I did try vaping when I tried to quit but I coughed a lot on it, so I didn’t bother.

Taxing tobacco

It’s definitely gone up. I’m not impressed. Really not impressed. I think it’s quite ridiculous. People who are already smokers are just going to be living in poverty. I don’t think it’s fair to be capitalising off a habit that studies have shown is so addictive.

But it’s a really good deterrent for non-smokers. People who were maybe thinking of taking up the habit, they’re not going to take it up because it’s so ridiculous at the moment.

Again, I’m not going to quit just because they’ve put the price up. And yeah, it is making it harder when it comes to making choices in other aspects of my life, like choosing healthier food over unhealthy food and going to the gym instead of going out and stuff like that.

Bans on where people can smoke …

I don’t smoke if there is a non-smoker in my car. I have quite a few friends who smoke in my car, and before anyone who is a non-smoker gets in my car, I’m like, “Oh, I’m probably going to smoke, so if you still want to ride with me ...” But if they’re young kids, I just don’t smoke, or I’ll wait to get somewhere. That’s all right. I’m okay with that. I’m not big on making other people smoke or even smelling the second-hand smoke. But I still think it’s my choice to smoke. So, if I’ve gone away – like outside my house – to smoke, I don’t think that’s anyone’s right to stop me.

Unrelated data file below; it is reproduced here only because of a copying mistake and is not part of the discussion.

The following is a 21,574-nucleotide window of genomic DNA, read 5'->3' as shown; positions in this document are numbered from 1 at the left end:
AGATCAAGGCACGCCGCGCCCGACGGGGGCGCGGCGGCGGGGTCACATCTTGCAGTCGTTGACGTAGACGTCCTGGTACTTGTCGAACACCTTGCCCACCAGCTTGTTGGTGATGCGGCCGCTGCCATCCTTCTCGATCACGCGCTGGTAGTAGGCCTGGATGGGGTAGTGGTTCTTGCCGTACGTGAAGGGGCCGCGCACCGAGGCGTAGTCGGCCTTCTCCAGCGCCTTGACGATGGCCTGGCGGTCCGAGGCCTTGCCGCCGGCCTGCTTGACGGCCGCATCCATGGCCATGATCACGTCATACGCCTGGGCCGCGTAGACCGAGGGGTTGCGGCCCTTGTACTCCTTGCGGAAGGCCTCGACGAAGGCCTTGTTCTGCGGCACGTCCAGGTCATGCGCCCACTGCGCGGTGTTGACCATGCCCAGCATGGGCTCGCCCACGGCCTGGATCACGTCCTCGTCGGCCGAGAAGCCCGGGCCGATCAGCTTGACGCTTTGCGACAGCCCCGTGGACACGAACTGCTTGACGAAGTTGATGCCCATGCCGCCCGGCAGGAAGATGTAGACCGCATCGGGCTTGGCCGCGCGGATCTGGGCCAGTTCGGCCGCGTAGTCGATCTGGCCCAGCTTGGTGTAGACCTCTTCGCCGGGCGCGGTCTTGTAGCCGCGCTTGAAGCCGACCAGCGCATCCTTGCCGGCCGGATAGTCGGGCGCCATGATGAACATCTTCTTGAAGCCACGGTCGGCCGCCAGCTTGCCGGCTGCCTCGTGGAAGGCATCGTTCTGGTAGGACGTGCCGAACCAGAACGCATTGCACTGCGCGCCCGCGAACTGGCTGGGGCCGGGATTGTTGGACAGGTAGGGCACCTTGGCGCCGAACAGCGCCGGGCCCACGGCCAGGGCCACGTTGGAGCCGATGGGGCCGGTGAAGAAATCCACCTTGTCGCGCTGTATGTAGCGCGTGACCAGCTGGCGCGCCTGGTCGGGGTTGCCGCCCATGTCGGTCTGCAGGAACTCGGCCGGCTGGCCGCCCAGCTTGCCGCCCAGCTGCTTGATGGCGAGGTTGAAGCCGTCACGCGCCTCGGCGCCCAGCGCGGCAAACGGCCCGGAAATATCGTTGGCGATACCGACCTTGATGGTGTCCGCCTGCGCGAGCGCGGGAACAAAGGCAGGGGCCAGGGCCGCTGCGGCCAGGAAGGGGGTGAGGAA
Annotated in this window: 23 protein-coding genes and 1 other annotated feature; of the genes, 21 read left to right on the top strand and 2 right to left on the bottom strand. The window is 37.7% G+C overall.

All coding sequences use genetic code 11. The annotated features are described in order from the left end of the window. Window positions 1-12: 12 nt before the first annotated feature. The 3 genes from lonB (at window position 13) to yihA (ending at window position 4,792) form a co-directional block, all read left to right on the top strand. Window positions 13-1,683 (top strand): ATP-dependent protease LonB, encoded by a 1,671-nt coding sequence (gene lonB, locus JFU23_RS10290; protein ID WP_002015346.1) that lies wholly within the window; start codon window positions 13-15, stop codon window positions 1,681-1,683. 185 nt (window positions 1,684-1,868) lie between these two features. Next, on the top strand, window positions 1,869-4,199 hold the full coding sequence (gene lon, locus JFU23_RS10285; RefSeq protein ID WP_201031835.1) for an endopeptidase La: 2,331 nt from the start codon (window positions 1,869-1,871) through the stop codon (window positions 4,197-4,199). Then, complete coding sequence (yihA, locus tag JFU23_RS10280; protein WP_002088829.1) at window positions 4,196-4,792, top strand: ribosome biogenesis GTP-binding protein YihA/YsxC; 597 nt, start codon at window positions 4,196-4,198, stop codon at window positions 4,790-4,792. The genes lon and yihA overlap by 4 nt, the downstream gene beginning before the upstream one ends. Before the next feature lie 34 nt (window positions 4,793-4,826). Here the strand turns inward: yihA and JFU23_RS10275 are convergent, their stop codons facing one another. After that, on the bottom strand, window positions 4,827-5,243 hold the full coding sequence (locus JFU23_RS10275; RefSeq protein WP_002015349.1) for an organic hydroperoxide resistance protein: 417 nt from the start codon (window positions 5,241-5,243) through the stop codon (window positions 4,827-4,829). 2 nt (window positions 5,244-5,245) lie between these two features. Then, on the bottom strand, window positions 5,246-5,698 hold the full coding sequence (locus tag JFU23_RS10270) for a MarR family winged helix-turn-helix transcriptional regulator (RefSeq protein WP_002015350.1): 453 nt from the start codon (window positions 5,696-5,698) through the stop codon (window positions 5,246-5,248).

Smokefree 2025

I don’t think it’s very fair. I think it’s a little bit discriminatory, actually. I get making certain places smoke-free but I don’t know if you can just stop someone, especially someone who’s been smoking for a long time, and just say you’re not allowed to do that habit anymore when we’re currently trying to make marijuana legal and drinking is still legal and gambling is legal.

Legalising cannabis?

I voted yes. I was in support of it. I think it’s silly that we can end a life now, but we can’t ease the pain of a life. And, people are already smoking marijuana. The Government might want that to stop but there’s always other ways people can get it. Just dictating that it’s illegal … those that enjoy having a joint or a smoke – or whatever it is that they do – make it illegal and they’re most likely going to get convictions because of it. I think it’s just silly.



2 months later…

I’m still smoking. Not a lot has changed. A lot of my friends and family smoke. We just go out and smoke and no one seems to mind. I find it a bonding moment. It’s a time to be together.

I’ve gotten closer to some of my siblings because we smoke. When I was little, they smoked and I didn’t. They’d go outside for ages, and they’d be talking about whatever and I wasn’t in on that, whereas now we all go out and I’m there for all the conversations. I like the social aspect and it helps people relax and there’s no judgment. 

Tried vaping?

My mum switched to vaping, which I think’s really cool for her. She didn’t smoke very much. She only smoked socially so she still joins us and feels included.  She’s using the I-Q-O-S vape. It looks like a cigarette and feels like a cigarette but, at the same time, it’s got a little bit of nicotine in it but not that much. And it releases more of a vapour rather than a smoke. We still act as if she smokes.